Edit: As Erbiumoxide is quite a common compound in a nerd's household, I had to try this out, as I have never seen it. The effect is indeed spectacular, although the photo is not as impressive. The green colour can best be seen in thre reflections on the aluminium dish.Green is roughly the complementary colour of the pink of the oxide at normal temperatures.
     

    Attached Files:

    Last edited: Jan 22, 2015
  7. Jan 22, 2015 #6

    DrClaude

    User Avatar

    Staff: Mentor

    If you plot the blackbdy emission curve for a temperature where the peak emission is at the wavelength for green light, you will see that it covers the entire visible spectrum nearly uniformly. Such light therefore looks white, not green. This is the same reason why there are no green stars.
     
  8. Jan 22, 2015 #7

    sophiecentaur

    User Avatar
    Science Advisor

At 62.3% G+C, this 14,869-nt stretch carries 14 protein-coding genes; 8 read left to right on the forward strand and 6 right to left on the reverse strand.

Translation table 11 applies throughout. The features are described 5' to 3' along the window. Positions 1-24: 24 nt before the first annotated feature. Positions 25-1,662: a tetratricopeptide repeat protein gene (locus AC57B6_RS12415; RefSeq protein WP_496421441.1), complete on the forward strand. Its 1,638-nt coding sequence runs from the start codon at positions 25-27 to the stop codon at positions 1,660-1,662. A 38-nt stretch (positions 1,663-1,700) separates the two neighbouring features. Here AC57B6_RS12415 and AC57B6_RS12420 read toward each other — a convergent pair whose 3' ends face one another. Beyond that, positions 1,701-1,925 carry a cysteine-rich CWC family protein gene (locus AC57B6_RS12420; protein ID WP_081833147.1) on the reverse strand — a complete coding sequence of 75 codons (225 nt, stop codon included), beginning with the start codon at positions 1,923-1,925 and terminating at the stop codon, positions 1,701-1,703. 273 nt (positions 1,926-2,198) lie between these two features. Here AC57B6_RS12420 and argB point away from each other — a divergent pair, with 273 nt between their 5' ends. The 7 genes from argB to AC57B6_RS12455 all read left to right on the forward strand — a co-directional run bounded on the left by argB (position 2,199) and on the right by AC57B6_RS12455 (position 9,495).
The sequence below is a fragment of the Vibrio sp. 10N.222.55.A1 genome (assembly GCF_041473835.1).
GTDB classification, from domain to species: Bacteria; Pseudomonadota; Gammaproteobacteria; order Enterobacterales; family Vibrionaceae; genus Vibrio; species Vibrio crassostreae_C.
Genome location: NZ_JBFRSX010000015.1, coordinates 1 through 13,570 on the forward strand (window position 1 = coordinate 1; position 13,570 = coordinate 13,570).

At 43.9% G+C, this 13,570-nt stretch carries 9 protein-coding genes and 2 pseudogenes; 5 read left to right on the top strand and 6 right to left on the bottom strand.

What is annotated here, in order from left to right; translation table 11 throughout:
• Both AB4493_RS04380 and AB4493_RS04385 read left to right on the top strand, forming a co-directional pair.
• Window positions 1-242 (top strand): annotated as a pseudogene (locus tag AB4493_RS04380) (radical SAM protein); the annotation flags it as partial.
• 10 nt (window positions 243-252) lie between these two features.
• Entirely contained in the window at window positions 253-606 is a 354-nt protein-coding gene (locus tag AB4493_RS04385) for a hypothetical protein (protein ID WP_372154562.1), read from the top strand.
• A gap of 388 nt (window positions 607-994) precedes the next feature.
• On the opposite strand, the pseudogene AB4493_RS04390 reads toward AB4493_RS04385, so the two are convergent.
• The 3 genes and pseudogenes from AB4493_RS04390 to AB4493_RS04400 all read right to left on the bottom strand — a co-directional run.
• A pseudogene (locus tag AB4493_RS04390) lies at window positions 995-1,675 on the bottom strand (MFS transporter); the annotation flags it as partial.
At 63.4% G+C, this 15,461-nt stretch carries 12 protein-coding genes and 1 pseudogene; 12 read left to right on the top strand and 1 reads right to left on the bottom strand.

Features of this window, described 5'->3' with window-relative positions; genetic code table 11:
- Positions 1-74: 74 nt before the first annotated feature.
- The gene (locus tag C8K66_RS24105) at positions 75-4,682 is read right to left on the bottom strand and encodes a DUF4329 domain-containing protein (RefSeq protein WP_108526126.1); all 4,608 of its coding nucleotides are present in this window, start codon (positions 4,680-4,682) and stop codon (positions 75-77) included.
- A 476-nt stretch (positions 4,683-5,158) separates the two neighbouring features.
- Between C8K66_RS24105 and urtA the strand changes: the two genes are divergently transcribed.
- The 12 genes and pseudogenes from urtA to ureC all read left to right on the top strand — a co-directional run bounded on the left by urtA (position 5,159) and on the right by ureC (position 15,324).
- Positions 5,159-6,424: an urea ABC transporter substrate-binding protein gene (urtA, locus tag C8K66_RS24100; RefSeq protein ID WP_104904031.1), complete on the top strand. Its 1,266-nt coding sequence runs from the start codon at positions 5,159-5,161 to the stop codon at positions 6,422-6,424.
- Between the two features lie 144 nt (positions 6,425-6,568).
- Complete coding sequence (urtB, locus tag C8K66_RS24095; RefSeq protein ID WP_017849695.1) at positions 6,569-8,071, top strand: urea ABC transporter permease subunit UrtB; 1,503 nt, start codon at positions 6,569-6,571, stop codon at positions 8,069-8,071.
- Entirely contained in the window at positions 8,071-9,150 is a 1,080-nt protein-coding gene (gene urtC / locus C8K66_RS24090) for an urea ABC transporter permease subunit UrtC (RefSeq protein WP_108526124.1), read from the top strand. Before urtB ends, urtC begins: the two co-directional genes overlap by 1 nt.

Gold Member

    This discussion is an example of the confusion between Colour, Wavelength and Spectrum. Your eye is not a spectrometer and will only analyse the spectrum of incident light with three sensors with very broad band analysis curves. It does the best it can. Evolution must have a part to play in the explanation of 'why' we see what we see. It can't have been a very strong evolutionary requirement to discriminate the 'colour' of very hot objects (stars). I would say that the main interest in colour temperature would be to recognise sunset, red clouds, very bright sunlight etc. and so those are the things we are aware of.